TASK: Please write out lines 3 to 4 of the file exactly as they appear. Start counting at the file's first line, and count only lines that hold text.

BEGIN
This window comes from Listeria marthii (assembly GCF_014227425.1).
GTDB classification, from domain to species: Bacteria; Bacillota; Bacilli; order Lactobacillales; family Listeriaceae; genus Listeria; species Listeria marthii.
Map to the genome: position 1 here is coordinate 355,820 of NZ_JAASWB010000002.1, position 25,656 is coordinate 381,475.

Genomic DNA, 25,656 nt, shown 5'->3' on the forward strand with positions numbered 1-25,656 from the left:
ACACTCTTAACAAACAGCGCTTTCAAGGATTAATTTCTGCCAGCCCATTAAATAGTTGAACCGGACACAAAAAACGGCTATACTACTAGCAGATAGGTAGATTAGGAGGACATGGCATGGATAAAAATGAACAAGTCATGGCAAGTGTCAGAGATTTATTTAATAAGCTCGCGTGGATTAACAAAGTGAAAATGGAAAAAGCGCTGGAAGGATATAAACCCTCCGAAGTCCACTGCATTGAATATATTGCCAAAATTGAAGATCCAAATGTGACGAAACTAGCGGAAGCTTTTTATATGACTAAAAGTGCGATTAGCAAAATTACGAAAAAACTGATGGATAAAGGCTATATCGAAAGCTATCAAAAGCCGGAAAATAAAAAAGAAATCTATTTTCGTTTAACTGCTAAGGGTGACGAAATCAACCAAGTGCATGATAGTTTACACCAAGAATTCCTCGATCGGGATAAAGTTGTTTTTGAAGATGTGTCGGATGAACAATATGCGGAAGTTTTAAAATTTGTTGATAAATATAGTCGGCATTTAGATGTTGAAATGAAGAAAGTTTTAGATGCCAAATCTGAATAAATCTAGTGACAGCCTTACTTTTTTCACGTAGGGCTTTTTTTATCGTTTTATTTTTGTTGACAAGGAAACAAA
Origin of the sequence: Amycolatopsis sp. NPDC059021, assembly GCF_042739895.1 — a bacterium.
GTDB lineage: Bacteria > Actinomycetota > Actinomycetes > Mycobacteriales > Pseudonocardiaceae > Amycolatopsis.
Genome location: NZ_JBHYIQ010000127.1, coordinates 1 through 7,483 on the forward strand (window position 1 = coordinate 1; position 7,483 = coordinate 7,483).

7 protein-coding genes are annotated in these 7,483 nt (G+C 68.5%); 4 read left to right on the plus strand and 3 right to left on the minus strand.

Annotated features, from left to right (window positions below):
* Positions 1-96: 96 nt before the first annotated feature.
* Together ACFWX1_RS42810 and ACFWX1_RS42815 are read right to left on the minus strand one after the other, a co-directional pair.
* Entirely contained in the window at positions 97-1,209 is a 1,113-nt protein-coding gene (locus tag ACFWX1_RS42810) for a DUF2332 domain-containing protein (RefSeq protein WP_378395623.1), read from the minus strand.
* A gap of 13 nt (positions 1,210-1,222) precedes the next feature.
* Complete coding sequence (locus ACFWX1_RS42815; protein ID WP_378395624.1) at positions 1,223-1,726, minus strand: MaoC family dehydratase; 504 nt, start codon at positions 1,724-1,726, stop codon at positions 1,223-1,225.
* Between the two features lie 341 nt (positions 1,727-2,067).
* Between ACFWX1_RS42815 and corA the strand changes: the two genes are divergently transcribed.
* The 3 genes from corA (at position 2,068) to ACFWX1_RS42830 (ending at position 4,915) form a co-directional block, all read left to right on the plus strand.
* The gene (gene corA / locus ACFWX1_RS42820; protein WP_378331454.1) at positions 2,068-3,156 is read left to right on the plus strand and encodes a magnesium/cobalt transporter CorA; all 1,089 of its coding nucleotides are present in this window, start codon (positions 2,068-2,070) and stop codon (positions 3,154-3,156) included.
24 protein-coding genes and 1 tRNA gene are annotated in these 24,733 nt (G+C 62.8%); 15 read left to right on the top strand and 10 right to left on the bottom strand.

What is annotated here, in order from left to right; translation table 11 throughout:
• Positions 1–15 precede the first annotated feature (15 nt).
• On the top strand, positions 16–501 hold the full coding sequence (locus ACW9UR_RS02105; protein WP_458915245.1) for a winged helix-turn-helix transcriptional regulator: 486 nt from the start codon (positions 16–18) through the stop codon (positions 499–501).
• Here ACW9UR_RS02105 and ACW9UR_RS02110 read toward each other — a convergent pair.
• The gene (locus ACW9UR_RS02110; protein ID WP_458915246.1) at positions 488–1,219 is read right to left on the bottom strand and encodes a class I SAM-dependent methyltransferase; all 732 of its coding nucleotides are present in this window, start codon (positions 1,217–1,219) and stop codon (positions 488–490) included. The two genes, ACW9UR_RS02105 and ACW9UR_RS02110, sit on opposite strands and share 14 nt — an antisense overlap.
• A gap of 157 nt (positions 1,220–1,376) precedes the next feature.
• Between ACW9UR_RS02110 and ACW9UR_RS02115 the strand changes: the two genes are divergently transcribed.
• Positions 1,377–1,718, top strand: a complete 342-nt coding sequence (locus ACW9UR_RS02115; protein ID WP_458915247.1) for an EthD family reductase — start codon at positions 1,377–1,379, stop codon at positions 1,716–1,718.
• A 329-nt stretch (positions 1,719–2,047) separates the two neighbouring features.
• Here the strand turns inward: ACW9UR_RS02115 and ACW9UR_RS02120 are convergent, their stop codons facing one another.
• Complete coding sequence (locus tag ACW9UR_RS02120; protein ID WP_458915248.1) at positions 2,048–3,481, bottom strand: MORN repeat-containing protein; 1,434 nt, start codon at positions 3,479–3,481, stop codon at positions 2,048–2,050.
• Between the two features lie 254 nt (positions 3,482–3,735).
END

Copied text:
Map to the genome: position 1 here is coordinate 355,820 of NZ_JAASWB010000002.1, position 25,656 is coordinate 381,475.

Genomic DNA, 25,656 nt, shown 5'->3' on the forward strand with positions numbered 1-25,656 from the left: